||This article includes a list of references, but its sources remain unclear because it has insufficient inline citations. (February 2015)|
Senseki Line 205-3100 series train at Tagajō Station
|Opening||June 5, 1925|
|Operator(s)||JR East, JR Freight|
|Rolling stock||205 series|
|Track length||50.2 km (31.2 mi)|
|No. of tracks||2 (Aoba-dōri — Higashi-Shiogama), 1 (Higashi-Shiogama — Ishinomaki)|
|Track gauge||1,067 mm (3 ft 6 in)|
|Electrification||1,500 V DC|
|Operating speed||95 km/h (59 mph)|
The Senseki Line (仙石線 Senseki-sen?) is a railway line in Miyagi Prefecture, Japan, owned and operated by East Japan Railway Company (JR East). It connects Aoba-dōri Station in Sendai to Ishinomaki Station in Ishinomaki, and provides access to the central coast areas of Miyagi Prefecture, significantly the Matsushima area. It connects with the Sendai Subway Nanboku Line at Aoba-dōri Station; the Tōhoku Shinkansen, the Tōhoku Main Line and the Senzan Line at Sendai Station; and the Ishinomaki Line in Ishinomaki. The name Senseki (仙石) comes from the combination of the first kanji of Sendai (仙台) and Ishinomaki (石巻), the two cities that the Senseki Line connects.
- Operators, distances:
- Passenger stations: 31
- Freight terminals: 1 (Ishinomaki-Minato)
- Double-track: Aoba-dōri — Higashi-Shiogama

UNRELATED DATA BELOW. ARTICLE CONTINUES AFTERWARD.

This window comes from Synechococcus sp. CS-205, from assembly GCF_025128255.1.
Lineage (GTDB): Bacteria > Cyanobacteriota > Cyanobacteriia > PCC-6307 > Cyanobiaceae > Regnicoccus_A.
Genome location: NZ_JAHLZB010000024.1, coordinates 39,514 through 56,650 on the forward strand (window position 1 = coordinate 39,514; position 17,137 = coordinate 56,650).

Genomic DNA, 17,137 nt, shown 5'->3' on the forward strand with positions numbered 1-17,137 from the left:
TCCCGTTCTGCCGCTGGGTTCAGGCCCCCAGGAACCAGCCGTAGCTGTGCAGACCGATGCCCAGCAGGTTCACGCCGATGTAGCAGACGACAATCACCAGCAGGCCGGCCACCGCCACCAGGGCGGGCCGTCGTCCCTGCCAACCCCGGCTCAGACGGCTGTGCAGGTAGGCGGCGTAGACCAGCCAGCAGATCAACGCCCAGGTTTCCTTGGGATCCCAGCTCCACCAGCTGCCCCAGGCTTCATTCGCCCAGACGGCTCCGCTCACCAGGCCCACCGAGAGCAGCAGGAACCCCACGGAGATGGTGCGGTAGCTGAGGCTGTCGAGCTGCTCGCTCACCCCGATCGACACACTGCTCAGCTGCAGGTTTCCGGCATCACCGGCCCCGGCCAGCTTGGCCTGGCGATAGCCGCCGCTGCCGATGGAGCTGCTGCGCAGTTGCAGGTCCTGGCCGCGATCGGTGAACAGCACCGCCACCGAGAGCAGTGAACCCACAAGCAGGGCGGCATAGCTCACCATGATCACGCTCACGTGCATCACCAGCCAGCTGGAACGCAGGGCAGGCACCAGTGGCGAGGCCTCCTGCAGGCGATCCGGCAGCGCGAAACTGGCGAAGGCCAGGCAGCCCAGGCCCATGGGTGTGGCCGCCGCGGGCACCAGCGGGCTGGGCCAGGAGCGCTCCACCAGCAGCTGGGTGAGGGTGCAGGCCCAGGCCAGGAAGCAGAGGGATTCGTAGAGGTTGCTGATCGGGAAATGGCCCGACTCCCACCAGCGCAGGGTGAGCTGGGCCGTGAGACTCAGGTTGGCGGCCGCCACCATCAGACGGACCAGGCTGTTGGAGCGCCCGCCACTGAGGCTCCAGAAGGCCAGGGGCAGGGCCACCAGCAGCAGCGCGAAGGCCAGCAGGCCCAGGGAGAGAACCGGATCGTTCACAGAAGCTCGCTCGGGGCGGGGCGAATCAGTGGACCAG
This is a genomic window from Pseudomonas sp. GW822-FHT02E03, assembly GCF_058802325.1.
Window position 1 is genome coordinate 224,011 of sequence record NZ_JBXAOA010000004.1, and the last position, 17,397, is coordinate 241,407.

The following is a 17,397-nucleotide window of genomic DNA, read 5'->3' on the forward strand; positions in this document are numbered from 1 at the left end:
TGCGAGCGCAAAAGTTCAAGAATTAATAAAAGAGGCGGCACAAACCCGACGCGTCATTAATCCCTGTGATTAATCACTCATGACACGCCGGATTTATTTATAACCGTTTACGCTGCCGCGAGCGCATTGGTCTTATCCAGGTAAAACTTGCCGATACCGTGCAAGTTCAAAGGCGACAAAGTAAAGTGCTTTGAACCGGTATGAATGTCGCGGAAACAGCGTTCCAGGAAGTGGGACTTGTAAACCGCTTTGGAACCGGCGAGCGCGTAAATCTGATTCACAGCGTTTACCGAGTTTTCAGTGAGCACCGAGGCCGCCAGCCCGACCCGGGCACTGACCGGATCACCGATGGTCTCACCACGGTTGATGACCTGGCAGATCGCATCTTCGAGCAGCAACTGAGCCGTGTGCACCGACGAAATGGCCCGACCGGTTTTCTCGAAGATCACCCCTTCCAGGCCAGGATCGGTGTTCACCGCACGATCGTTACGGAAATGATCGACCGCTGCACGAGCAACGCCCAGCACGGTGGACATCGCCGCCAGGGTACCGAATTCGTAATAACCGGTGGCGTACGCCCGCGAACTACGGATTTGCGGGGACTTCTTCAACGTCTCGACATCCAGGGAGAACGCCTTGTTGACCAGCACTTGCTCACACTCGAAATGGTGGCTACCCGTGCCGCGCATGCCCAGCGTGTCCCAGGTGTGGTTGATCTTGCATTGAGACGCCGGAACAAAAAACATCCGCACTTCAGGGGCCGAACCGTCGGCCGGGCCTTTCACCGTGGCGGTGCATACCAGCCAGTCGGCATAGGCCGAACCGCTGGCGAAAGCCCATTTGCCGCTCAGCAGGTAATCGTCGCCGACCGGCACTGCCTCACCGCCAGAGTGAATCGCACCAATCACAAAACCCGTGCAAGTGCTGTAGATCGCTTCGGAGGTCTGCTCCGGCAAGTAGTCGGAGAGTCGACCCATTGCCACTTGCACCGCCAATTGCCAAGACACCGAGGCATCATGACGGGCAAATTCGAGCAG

- Single-track: Higashi-Shiogama — Ishinomaki
- Electrification: Whole line (1,500 V DC)
- Railway signalling:
- Aoba-dōri — Ishinomaki: ATS-Ps
- CTC center: Miyagino Operation Control Center
All trains originate from Aoba-dōri Station, with most running to Tagajō or Higashi-Shiogama. Local trains and rapid service trains that run the entire length of the line operate at 30-minute intervals. At Sendai Station, the line crosses under the Tōhoku Main Line and its platforms, similar to the situation with the Keiyō Line in Tokyo and the Chikuhi Line in Hakata (which connects via the Fukuoka Airport Subway Line).
The segment from Aoba-dōri to Higashi-Shiogama is a key part of Sendai's transportation system, and becomes very crowded during peak periods, and headways are as short as 4 minutes. During non-peak times 3-5 trains run per hour. Between Higashi-Shiogama and Ishinomaki two trains run per hour (generally one local and one rapid train).